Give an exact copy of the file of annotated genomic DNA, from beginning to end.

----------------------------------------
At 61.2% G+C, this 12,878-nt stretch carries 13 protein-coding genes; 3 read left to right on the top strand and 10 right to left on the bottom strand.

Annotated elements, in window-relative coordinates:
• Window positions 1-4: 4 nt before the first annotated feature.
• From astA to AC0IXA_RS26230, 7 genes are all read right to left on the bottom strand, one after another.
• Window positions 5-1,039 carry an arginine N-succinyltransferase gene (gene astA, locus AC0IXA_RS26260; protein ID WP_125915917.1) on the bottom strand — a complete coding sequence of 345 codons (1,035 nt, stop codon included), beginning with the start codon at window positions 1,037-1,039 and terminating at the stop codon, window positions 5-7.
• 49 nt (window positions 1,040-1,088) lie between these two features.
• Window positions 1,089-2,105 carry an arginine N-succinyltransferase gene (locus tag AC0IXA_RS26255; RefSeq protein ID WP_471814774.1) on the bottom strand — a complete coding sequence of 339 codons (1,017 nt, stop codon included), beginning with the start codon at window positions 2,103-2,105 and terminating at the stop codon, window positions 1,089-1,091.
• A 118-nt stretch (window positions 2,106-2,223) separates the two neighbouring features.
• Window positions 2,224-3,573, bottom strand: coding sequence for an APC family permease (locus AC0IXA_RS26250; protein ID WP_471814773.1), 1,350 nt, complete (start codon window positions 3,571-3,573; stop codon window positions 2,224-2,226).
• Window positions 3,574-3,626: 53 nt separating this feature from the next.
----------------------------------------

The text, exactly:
At 61.2% G+C, this 12,878-nt stretch carries 13 protein-coding genes; 3 read left to right on the top strand and 10 right to left on the bottom strand.

Annotated elements, in window-relative coordinates:
• Window positions 1-4: 4 nt before the first annotated feature.
• From astA to AC0IXA_RS26230, 7 genes are all read right to left on the bottom strand, one after another.
• Window positions 5-1,039 carry an arginine N-succinyltransferase gene (gene astA, locus AC0IXA_RS26260; protein ID WP_125915917.1) on the bottom strand — a complete coding sequence of 345 codons (1,035 nt, stop codon included), beginning with the start codon at window positions 1,037-1,039 and terminating at the stop codon, window positions 5-7.
• 49 nt (window positions 1,040-1,088) lie between these two features.
• Window positions 1,089-2,105 carry an arginine N-succinyltransferase gene (locus tag AC0IXA_RS26255; RefSeq protein ID WP_471814774.1) on the bottom strand — a complete coding sequence of 339 codons (1,017 nt, stop codon included), beginning with the start codon at window positions 2,103-2,105 and terminating at the stop codon, window positions 1,089-1,091.
• A 118-nt stretch (window positions 2,106-2,223) separates the two neighbouring features.
• Window positions 2,224-3,573, bottom strand: coding sequence for an APC family permease (locus AC0IXA_RS26250; protein ID WP_471814773.1), 1,350 nt, complete (start codon window positions 3,571-3,573; stop codon window positions 2,224-2,226).
• Window positions 3,574-3,626: 53 nt separating this feature from the next.